This Parish Summary is an overview of the large amount of information held for the parish, and only selected examples of sites and finds in each period are given. It has been beyond the scope of the project to carry out detailed research into the historical background, documents, maps or other sources, but we hope that the Parish Summaries will encourage users to refer to the detailed records, and to consult the bibliographical sources referred to below. Feedback and any corrections are welcomed by email to email@example.com
The parish of Raveningham is situated in the southeast of Norfolk, 3km from the border with Suffolk, and 13.5km west from Lowestoft. The name ‘Raveningham’ is thought to derive from the Old English for homestead of Hraefn’s people. The parish contains the village of Raveningham, and a small number of wooded areas to the north and around the village.
Raveningham is not a large parish, and there have only been a small number of objects recovered from this area. Unfortunately, there have been no recorded objects from any of the prehistoric periods, however two possible Bronze Age ring ditches have been identified. One is situated to the north of the parish (NHER 17675) near the western edge of Craft Plantation, and the other (NHER 32911) on the very eastern border of the parish, north of Peddar’s Lane.
Despite being a largely agricultural area, very little metal detecting activity has occurred in the parish. This is usually one of the primary sources for objects from all periods, and is particularly important for those periods, such as the Iron Age or Saxon periods, where few buildings survive. Despite this, a small amount of metal detecting did occur in the 1980s and 2004, and as a result two Roman coins (NHER 23993, NHER 40784) are our earliest finds.
No monuments have been recorded from the Roman or Saxon periods, although there has been a single Late Saxon copper animal-head tag (NHER 23993) recovered from an area close to Eight Acres. However, despite this lack of evidence the parish is mentioned several times in the Domesday Book of 1086, under a number of land-holders, and there is even mention of a church in the parish. Unfortunately there does not appear to be any sign of this building surviving, as the present day parish church of St Andrew’s (NHER 10540) is entirely medieval in date.
Set within the grounds of Raveningham Hall (NHER 10534), seat of the Bacon family, the earliest part of St Andrew’s (NHER 10540) is the 12th century round tower, which has a 13th century octagonal belfry topped with 15th century battlements. The chancel is 14th century and the nave 15th century, as is the south porch. On the south side of the chancel there is a large early 14th century recess lavishly sculpted with foliage, in which similar arches frame memorials to the Bacon family, and this style acts as the theme for the rest of the chancel.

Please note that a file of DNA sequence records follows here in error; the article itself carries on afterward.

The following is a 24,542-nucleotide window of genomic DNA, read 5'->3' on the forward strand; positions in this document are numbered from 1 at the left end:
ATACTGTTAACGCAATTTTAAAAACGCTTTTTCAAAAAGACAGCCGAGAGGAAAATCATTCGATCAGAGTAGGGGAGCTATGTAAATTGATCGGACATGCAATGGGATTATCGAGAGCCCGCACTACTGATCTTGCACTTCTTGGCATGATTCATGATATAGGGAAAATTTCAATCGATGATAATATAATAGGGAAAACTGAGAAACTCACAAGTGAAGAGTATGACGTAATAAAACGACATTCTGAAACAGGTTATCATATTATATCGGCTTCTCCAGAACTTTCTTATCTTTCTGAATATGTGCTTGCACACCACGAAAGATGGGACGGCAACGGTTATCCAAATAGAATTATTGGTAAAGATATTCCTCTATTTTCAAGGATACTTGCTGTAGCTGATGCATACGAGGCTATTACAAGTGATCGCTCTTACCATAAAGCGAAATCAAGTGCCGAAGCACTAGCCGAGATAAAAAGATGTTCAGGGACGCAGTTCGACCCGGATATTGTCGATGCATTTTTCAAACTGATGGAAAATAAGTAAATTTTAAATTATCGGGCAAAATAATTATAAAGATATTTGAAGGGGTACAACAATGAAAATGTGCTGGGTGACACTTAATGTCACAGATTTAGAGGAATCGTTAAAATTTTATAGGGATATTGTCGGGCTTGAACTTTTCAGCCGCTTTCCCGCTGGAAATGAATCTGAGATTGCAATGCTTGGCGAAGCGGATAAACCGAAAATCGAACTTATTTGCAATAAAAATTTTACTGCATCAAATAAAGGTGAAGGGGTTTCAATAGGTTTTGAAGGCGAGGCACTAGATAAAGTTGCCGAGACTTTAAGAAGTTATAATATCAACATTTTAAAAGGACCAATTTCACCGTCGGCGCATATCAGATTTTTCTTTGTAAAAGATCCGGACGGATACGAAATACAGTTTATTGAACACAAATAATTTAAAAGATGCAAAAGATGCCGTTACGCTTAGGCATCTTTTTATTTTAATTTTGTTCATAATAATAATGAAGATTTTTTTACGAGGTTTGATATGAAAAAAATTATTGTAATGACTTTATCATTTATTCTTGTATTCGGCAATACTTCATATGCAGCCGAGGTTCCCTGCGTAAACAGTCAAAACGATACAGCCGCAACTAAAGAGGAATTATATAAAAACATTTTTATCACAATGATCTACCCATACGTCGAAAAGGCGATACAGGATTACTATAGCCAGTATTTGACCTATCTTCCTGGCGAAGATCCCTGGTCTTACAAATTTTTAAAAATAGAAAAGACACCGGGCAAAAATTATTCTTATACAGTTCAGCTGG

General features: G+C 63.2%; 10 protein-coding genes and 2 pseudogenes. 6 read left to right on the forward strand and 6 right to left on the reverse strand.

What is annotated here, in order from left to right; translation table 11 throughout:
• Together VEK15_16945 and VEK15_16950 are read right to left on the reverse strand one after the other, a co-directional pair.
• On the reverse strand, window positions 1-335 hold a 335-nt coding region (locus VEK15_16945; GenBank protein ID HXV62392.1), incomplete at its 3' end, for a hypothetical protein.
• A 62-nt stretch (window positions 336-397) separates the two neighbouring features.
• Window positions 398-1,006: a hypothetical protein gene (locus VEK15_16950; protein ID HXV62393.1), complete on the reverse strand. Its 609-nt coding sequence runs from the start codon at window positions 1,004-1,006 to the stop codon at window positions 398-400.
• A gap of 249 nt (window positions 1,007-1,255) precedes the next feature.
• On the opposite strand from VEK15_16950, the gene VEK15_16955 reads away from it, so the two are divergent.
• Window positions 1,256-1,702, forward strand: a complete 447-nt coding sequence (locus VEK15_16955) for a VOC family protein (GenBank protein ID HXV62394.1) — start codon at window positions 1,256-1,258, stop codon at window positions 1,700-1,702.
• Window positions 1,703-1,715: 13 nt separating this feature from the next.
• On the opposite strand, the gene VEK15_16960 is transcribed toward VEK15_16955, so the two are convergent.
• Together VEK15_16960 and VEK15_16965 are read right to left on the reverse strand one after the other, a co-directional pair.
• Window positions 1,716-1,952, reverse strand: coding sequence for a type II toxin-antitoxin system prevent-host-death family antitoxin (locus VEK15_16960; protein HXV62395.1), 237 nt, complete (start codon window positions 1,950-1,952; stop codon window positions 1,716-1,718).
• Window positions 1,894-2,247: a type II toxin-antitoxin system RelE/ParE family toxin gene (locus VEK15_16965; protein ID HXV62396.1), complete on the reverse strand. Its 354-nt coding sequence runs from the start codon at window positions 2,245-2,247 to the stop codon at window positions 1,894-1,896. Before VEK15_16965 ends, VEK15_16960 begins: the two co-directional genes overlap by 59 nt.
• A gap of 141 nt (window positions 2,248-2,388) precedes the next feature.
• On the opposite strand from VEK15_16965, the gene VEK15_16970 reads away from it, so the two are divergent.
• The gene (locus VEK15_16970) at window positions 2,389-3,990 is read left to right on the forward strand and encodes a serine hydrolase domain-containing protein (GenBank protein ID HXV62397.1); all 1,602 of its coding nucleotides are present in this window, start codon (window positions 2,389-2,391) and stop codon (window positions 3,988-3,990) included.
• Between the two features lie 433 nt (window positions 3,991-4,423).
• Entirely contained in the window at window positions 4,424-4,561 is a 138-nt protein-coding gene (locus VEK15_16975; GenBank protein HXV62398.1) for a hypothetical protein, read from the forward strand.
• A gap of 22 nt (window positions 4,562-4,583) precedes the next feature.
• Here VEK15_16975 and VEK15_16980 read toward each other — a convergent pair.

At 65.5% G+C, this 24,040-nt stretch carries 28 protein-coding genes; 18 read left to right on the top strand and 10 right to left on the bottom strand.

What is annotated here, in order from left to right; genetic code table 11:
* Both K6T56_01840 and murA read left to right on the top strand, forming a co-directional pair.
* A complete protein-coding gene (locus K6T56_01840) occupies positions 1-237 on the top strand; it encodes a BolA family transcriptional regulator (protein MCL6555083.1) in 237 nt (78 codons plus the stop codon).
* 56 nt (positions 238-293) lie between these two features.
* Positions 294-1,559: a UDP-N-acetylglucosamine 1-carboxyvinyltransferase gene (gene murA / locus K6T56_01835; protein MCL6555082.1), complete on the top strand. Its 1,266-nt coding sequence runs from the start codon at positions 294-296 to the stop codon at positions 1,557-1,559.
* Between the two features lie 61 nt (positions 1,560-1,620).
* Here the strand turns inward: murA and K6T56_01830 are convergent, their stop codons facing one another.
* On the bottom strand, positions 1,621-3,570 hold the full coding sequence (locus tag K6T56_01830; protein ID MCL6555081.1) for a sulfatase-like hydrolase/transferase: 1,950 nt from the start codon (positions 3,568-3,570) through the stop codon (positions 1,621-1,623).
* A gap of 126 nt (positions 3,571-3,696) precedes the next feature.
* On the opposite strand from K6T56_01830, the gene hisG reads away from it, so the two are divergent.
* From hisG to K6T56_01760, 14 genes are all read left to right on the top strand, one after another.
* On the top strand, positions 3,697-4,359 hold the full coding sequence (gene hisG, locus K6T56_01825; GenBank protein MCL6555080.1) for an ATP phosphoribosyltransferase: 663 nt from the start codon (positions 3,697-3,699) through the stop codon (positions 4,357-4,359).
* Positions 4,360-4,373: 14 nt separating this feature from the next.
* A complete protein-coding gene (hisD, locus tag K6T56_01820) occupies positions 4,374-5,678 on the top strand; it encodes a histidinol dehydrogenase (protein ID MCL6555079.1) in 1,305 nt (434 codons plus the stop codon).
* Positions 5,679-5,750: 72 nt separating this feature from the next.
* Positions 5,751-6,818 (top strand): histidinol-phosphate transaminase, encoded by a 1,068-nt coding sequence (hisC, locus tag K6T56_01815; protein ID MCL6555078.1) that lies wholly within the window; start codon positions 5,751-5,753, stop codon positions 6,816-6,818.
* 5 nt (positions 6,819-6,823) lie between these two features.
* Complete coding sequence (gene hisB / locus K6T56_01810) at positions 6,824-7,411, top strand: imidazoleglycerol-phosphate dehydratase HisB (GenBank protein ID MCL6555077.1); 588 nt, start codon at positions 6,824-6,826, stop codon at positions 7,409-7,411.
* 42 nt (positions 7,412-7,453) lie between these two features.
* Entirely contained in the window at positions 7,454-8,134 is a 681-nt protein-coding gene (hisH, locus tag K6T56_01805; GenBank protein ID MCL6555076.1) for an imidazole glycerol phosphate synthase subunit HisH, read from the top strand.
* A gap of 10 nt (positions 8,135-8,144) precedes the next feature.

An earthwork survey of 'Mill Mount', Raveningham.
Unfortunately there are no other surviving medieval buildings in this area, though there are a number of sites of medieval earthworks in locations across the parish, including one north of College Farm (NHER 10706
), an almost complete one encircling Hall Farm (NHER 10535
), and one just south (NHER 11840
). There is also a probable medieval castle mound northeast of Stockton Farm (NHER 11915
) and a hollow way and ridge and furrow marks (NHER 29790
) inside the boundaries of Raveningham Park (NHER 30484
Raveningham Park (NHER 30484) itself is a post medieval park with a number of 18th century gardens and some early 20th century Arts and Crafts style gardens by Somers Clark. It also contains two of the above-mentioned medieval features (NHER 10535, NHER 29790), as well as some mounds and banks. However there is no record of a medieval period house on this site, and Raveningham Hall (NHER 10534) itself was built in the 18th century.
English Heritage has also identified a number of other post medieval buildings as of architectural value. These includes Castell Farm (NHER 13144), a 16th century half-timbered building with a 17th century wing, that was built by the Castell family who owned the Raveningham manor from 1225 until it passed to the Bacon family in 1735, who built Raveningham Hall.
Also of interest are Brundish Farm barn (NHER 25616), a 16th century timber-framed barn, and Grove Farm (NHER 25617), a 16th and 17th century timber-framed house with a nearby 17th and 18th century red brick barn. A small number of objects have also survived from the medieval and post medieval periods. These are limited, but include a medieval silver coin (NHER 13145), a post medieval belt mount and button (NHER 40784), and an inscribed lead seal (NHER 16560).
There are also a number of monuments from more recent periods of history. The parish retains a number of spigot mortar bases (NHER 34346, NHER 34347, NHER 34348) that formed part of an important World War Two defensive perimeter to the north of Raveningham Hall. A type 22 pillbox also survives in the west of the parish, and it seems to have been associated with a possible searchlight battery that is noted on aerial photographs from 1945.
Ruth Fillery-Travis (NLA), 5 March 2007.
Morris, J. (General Editor), 1984. Domesday Book, 33 Norfolk, Part I and Part II (Chichester, Phillimore & Co).
Pevsner, N., 1997. The buildings of England: Norfolk 2: Northwest and South (London, Penguin Books)
Rye, J., 1991. A Popular Guide to Norfolk Place Names (Dereham, The Larks Press)